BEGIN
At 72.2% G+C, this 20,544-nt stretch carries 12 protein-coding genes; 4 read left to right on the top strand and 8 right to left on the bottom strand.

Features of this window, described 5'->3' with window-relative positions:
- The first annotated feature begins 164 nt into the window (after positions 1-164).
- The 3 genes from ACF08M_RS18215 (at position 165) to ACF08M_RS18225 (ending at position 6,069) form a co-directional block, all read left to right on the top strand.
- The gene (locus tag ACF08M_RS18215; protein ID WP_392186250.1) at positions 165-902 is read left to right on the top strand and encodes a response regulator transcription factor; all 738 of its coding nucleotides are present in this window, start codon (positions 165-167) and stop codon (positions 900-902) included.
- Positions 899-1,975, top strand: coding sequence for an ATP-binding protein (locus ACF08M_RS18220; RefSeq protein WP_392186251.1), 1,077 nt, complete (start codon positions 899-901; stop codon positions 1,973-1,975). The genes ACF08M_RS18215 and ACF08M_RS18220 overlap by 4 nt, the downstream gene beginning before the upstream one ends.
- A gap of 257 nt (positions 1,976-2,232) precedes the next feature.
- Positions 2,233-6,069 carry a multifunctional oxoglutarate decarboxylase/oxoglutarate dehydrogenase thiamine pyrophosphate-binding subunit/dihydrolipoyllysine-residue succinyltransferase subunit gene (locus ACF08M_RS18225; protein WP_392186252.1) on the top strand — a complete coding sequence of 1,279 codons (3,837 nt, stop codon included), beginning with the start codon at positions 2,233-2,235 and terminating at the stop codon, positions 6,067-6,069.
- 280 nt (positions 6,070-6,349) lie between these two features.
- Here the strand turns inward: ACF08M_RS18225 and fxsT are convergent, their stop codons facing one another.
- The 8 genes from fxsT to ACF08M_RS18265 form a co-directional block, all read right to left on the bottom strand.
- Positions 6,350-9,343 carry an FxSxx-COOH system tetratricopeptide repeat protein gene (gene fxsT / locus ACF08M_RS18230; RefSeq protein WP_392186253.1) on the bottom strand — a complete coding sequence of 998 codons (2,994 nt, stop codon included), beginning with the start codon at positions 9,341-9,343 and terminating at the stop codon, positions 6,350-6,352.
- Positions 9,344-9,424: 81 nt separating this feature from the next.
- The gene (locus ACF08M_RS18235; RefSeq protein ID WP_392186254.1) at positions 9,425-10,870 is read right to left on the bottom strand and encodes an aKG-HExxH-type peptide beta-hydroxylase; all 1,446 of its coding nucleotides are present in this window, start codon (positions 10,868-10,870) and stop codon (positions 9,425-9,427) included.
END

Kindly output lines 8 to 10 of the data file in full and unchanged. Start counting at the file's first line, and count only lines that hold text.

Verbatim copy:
- Positions 2,233-6,069 carry a multifunctional oxoglutarate decarboxylase/oxoglutarate dehydrogenase thiamine pyrophosphate-binding subunit/dihydrolipoyllysine-residue succinyltransferase subunit gene (locus ACF08M_RS18225; protein WP_392186252.1) on the top strand — a complete coding sequence of 1,279 codons (3,837 nt, stop codon included), beginning with the start codon at positions 2,233-2,235 and terminating at the stop codon, positions 6,067-6,069.
- 280 nt (positions 6,070-6,349) lie between these two features.
- Here the strand turns inward: ACF08M_RS18225 and fxsT are convergent, their stop codons facing one another.